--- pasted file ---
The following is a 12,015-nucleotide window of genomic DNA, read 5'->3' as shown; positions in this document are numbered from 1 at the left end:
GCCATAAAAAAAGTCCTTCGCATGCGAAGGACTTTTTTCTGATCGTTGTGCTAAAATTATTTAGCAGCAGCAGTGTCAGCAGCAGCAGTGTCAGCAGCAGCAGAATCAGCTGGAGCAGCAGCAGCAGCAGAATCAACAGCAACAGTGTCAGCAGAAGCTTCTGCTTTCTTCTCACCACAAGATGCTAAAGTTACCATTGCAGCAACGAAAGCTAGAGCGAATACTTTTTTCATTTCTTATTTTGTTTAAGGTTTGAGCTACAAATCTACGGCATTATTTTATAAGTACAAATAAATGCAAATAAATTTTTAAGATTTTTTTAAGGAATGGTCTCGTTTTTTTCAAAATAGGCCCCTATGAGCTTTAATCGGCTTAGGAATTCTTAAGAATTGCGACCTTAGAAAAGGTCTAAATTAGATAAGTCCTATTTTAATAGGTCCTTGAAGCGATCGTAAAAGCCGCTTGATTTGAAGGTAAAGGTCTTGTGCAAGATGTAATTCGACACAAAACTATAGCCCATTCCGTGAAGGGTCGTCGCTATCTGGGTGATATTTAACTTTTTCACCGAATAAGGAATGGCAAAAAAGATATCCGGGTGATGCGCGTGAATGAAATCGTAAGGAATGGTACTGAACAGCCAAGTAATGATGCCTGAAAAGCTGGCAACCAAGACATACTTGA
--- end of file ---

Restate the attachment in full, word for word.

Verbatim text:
The following is a 12,015-nucleotide window of genomic DNA, read 5'->3' as shown; positions in this document are numbered from 1 at the left end:
GCCATAAAAAAAGTCCTTCGCATGCGAAGGACTTTTTTCTGATCGTTGTGCTAAAATTATTTAGCAGCAGCAGTGTCAGCAGCAGCAGTGTCAGCAGCAGCAGAATCAGCTGGAGCAGCAGCAGCAGCAGAATCAACAGCAACAGTGTCAGCAGAAGCTTCTGCTTTCTTCTCACCACAAGATGCTAAAGTTACCATTGCAGCAACGAAAGCTAGAGCGAATACTTTTTTCATTTCTTATTTTGTTTAAGGTTTGAGCTACAAATCTACGGCATTATTTTATAAGTACAAATAAATGCAAATAAATTTTTAAGATTTTTTTAAGGAATGGTCTCGTTTTTTTCAAAATAGGCCCCTATGAGCTTTAATCGGCTTAGGAATTCTTAAGAATTGCGACCTTAGAAAAGGTCTAAATTAGATAAGTCCTATTTTAATAGGTCCTTGAAGCGATCGTAAAAGCCGCTTGATTTGAAGGTAAAGGTCTTGTGCAAGATGTAATTCGACACAAAACTATAGCCCATTCCGTGAAGGGTCGTCGCTATCTGGGTGATATTTAACTTTTTCACCGAATAAGGAATGGCAAAAAAGATATCCGGGTGATGCGCGTGAATGAAATCGTAAGGAATGGTACTGAACAGCCAAGTAATGATGCCTGAAAAGCTGGCAACCAAGACATACTTGA